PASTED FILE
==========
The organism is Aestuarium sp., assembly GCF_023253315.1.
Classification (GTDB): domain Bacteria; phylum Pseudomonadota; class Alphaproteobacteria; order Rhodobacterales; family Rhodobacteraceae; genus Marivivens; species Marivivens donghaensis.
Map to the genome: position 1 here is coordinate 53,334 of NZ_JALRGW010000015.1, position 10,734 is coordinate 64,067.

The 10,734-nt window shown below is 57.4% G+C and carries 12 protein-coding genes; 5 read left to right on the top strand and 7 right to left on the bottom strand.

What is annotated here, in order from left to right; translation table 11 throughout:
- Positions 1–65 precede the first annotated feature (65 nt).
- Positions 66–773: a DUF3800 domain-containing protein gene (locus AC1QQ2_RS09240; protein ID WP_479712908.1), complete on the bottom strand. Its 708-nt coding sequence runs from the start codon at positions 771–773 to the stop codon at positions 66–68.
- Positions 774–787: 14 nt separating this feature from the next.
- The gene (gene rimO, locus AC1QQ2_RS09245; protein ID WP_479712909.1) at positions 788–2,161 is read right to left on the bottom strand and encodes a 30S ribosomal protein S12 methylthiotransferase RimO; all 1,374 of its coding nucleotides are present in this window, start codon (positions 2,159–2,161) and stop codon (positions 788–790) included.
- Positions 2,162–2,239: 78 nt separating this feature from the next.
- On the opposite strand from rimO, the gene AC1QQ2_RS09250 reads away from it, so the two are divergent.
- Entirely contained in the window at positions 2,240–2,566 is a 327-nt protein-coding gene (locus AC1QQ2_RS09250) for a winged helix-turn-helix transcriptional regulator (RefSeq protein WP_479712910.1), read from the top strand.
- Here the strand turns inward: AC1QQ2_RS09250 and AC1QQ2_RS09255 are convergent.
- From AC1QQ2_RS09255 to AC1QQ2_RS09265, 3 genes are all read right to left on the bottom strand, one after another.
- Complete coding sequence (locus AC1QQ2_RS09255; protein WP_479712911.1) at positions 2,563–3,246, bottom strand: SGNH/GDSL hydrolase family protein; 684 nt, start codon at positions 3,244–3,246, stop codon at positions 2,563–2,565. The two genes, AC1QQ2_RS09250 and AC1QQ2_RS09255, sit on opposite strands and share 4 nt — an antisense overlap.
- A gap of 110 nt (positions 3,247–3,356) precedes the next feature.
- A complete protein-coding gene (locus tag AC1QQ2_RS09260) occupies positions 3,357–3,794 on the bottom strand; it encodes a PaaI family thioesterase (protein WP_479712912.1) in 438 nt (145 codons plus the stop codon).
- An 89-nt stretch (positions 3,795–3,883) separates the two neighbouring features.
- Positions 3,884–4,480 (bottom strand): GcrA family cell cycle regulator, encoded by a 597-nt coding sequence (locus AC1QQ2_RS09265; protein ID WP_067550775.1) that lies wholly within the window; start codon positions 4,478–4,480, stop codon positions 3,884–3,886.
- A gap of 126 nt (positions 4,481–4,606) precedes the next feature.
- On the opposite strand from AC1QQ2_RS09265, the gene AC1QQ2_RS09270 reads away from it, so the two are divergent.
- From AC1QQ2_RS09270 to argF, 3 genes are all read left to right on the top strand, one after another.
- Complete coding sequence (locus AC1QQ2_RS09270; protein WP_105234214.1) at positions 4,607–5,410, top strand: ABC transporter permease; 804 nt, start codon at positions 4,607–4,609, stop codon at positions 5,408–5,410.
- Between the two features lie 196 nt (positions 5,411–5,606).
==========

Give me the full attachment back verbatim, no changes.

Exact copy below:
The organism is Aestuarium sp., assembly GCF_023253315.1.
Classification (GTDB): domain Bacteria; phylum Pseudomonadota; class Alphaproteobacteria; order Rhodobacterales; family Rhodobacteraceae; genus Marivivens; species Marivivens donghaensis.
Map to the genome: position 1 here is coordinate 53,334 of NZ_JALRGW010000015.1, position 10,734 is coordinate 64,067.

The 10,734-nt window shown below is 57.4% G+C and carries 12 protein-coding genes; 5 read left to right on the top strand and 7 right to left on the bottom strand.

What is annotated here, in order from left to right; translation table 11 throughout:
- Positions 1–65 precede the first annotated feature (65 nt).
- Positions 66–773: a DUF3800 domain-containing protein gene (locus AC1QQ2_RS09240; protein ID WP_479712908.1), complete on the bottom strand. Its 708-nt coding sequence runs from the start codon at positions 771–773 to the stop codon at positions 66–68.
- Positions 774–787: 14 nt separating this feature from the next.
- The gene (gene rimO, locus AC1QQ2_RS09245; protein ID WP_479712909.1) at positions 788–2,161 is read right to left on the bottom strand and encodes a 30S ribosomal protein S12 methylthiotransferase RimO; all 1,374 of its coding nucleotides are present in this window, start codon (positions 2,159–2,161) and stop codon (positions 788–790) included.
- Positions 2,162–2,239: 78 nt separating this feature from the next.
- On the opposite strand from rimO, the gene AC1QQ2_RS09250 reads away from it, so the two are divergent.
- Entirely contained in the window at positions 2,240–2,566 is a 327-nt protein-coding gene (locus AC1QQ2_RS09250) for a winged helix-turn-helix transcriptional regulator (RefSeq protein WP_479712910.1), read from the top strand.
- Here the strand turns inward: AC1QQ2_RS09250 and AC1QQ2_RS09255 are convergent.
- From AC1QQ2_RS09255 to AC1QQ2_RS09265, 3 genes are all read right to left on the bottom strand, one after another.
- Complete coding sequence (locus AC1QQ2_RS09255; protein WP_479712911.1) at positions 2,563–3,246, bottom strand: SGNH/GDSL hydrolase family protein; 684 nt, start codon at positions 3,244–3,246, stop codon at positions 2,563–2,565. The two genes, AC1QQ2_RS09250 and AC1QQ2_RS09255, sit on opposite strands and share 4 nt — an antisense overlap.
- A gap of 110 nt (positions 3,247–3,356) precedes the next feature.
- A complete protein-coding gene (locus tag AC1QQ2_RS09260) occupies positions 3,357–3,794 on the bottom strand; it encodes a PaaI family thioesterase (protein WP_479712912.1) in 438 nt (145 codons plus the stop codon).
- An 89-nt stretch (positions 3,795–3,883) separates the two neighbouring features.
- Positions 3,884–4,480 (bottom strand): GcrA family cell cycle regulator, encoded by a 597-nt coding sequence (locus AC1QQ2_RS09265; protein ID WP_067550775.1) that lies wholly within the window; start codon positions 4,478–4,480, stop codon positions 3,884–3,886.
- A gap of 126 nt (positions 4,481–4,606) precedes the next feature.
- On the opposite strand from AC1QQ2_RS09265, the gene AC1QQ2_RS09270 reads away from it, so the two are divergent.
- From AC1QQ2_RS09270 to argF, 3 genes are all read left to right on the top strand, one after another.
- Complete coding sequence (locus AC1QQ2_RS09270; protein WP_105234214.1) at positions 4,607–5,410, top strand: ABC transporter permease; 804 nt, start codon at positions 4,607–4,609, stop codon at positions 5,408–5,410.
- Between the two features lie 196 nt (positions 5,411–5,606).